The front page of the book — right before Chapter One — tells exactly what happens:

Once, I was famous. My face was seen on T-shirts, badges, commemorative mugs, and posters. I made front-page news, appeared on TV, and was even a special guest on The Yogi Baird Daytime TV Show. The Daily Clam called me “the year’s most influential teenager,” and I was the Mollusc on Sunday‘s Woman of the Year. Two people tried to kill me, I was threatened with jail, had fifty-eight offers of marriage, and was outlawed by King Snodd IV. All that and more besides, and in less than a week.

My name is Jennifer Strange.

Jennifer Strange starts out the book managing a house full of magicians. She’s almost sixteen, a foundling, and an indentured servant, and she doesn’t have any magic herself, but their founder has disappeared, and she’s far more practical than any magic-user, so the post has fallen to her.

When a premonition comes up that the Last Dragon is about to die, the whole country (and others besides) is in uproar. Because when a dragon dies, his lands can be divided up, on a first-come, first-served basis. When it turns out to have been foreseen that Jennifer is the Last Dragonslayer, she finds herself in the very center of earth-shaking events.

This paragraph about those who work for Kazam Mystical Arts Management will give you an idea of the style:

Of the forty-five sorcerers, movers, soothsayers, shifters, weather-mongers, carpeteers, and other assorted mystical artisans at Kazam, most were fully retired due to infirmity, insanity, or damage to the vital index fingers, either through accident or rheumatoid arthritis. Of these forty-five, thirteen were potentially capable of working, but only nine had current licenses — two carpeteers, a pair of pre-cogs, and most important, five sorcerers legally empowered to carry out Acts of Enchantment. Lady Mawgon was certainly the crabbiest and probably the most skilled. As with everyone else at Kazam, her powers had faded dramatically over the past three decades or so, but unlike everyone else, she’d not really come to terms with it. In her defense, she’d had farther to fall than the rest of them, but this wasn’t really an excuse. The Sisters Karamazov could also claim once-royal patronage, and they were nice as apricot pie. Mad as a knapsack of onions, but pleasant nonetheless.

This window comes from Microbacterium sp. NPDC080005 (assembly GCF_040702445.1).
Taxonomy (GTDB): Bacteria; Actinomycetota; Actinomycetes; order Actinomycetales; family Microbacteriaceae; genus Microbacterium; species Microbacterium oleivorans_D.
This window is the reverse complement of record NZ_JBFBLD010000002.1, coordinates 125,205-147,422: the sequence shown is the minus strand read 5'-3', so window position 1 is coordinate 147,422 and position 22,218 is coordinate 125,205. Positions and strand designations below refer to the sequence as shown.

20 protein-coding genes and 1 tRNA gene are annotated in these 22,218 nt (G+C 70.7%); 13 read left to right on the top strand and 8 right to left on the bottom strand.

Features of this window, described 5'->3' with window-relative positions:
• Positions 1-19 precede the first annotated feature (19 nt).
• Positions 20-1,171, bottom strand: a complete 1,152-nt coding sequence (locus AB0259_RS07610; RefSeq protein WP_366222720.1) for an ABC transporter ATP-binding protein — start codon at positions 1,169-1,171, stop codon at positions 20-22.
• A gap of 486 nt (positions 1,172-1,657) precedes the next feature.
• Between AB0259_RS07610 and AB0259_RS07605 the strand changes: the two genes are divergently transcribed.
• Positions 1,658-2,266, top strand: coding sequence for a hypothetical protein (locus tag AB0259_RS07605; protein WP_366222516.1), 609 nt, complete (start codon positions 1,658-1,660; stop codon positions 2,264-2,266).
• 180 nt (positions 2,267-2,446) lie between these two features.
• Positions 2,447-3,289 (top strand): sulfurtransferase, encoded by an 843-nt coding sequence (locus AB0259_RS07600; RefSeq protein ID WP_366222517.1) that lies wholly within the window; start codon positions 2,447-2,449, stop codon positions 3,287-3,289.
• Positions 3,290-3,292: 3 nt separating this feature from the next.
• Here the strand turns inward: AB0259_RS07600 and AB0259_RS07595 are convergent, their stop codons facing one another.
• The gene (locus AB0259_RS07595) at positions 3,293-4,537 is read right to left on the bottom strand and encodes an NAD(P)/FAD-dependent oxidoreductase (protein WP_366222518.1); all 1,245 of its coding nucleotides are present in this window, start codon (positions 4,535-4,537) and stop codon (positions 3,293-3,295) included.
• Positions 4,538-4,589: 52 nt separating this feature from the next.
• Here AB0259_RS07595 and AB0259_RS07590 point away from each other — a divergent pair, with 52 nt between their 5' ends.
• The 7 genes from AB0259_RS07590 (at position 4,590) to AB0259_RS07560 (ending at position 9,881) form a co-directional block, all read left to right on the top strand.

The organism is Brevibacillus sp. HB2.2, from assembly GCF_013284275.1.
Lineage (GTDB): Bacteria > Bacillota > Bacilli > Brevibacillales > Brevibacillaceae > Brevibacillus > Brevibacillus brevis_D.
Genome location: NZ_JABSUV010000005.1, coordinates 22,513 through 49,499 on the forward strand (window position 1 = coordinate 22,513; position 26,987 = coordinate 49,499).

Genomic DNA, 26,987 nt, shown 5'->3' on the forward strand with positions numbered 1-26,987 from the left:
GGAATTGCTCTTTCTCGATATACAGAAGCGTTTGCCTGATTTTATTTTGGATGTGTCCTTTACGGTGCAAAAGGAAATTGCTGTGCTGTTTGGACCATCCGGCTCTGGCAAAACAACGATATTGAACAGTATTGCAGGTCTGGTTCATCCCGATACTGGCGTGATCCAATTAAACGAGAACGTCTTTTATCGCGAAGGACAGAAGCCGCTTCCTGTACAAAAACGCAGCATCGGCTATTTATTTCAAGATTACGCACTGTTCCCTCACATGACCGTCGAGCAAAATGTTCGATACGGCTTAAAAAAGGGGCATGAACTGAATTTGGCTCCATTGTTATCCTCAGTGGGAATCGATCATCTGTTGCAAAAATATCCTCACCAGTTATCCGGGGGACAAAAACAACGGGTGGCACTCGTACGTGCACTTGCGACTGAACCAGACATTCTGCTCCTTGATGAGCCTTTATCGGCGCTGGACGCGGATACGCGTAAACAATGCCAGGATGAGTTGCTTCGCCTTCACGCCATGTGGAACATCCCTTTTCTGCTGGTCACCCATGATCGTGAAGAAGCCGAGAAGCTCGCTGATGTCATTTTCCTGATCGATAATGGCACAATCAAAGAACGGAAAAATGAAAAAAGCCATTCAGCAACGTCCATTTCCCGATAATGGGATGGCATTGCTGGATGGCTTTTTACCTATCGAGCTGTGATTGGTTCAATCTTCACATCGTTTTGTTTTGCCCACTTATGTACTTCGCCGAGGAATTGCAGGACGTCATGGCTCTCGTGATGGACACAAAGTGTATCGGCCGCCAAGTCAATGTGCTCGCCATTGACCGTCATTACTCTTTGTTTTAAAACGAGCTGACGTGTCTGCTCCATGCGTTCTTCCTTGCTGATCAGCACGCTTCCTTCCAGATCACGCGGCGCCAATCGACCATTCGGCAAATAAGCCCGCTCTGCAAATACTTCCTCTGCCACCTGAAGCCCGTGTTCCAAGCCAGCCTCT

When I finished this book, I actually laughed happily. It is highly possible that you have to have a similar sense of humor to truly enjoy Jasper Fforde’s work, but I certainly do. This book definitely stands alone just fine, and the story is complete in itself. All the same, I’m very happy to see “The Chronicles of Kazam, Book One” on the title page, because it will definitely be fun to visit this world again.

I suspect that fans of Jasper Fforde’s books for adults will enjoy this one as well. The quirkiness and esoteric references are toned down a tiny bit, the book is shorter and the protagonist younger, but the flavor is the same. And I do hope that it will capture some fans for him much younger than before. Who says high fantasy has to be deadly serious? This is a book that will make nerdy teens laugh, and I say that with utmost respect.

Buy from Amazon.com

Find this review on Sonderbooks at: www.sonderbooks.com/Teens/last_dragonslayer.html

Disclosure: I am an Amazon Affiliate, and will earn a small percentage if you order a book on Amazon after clicking through from my site.

Source: This review is based on a library book from the Fairfax County Public Library.

Disclaimer: I am a professional librarian, but I write the posts for my website and blogs entirely on my own time. The views expressed are solely my own, and in no way represent the official views of my employer or of any committee or group of which I am part.

Please use the comments if you’ve read the book and want to discuss spoilers!

Review of The Girl’s Guide to Homelessness, by Brianna Karp

Monday, October 29th, 2012

The Girl’s Guide to Homelessness

A Memoir

by Brianna Karp

Harlequin, 2011. 344 pages.
Starred Review

Wow. This book will grab you and keep you turning pages. And I hope it will adjust your opinion of homeless people.

If you’ve ever thought that the homeless are lazy or somehow deserve their fate, consider the words of Brianna Karp:

“I had never thought about how those homeless people ended up there. I had never once thought to ask, ‘Why would a lazy person choose that life?’ It seems like a really hard, scary, uncertain life. It seems like the last kind of life a lazy jackass would choose.”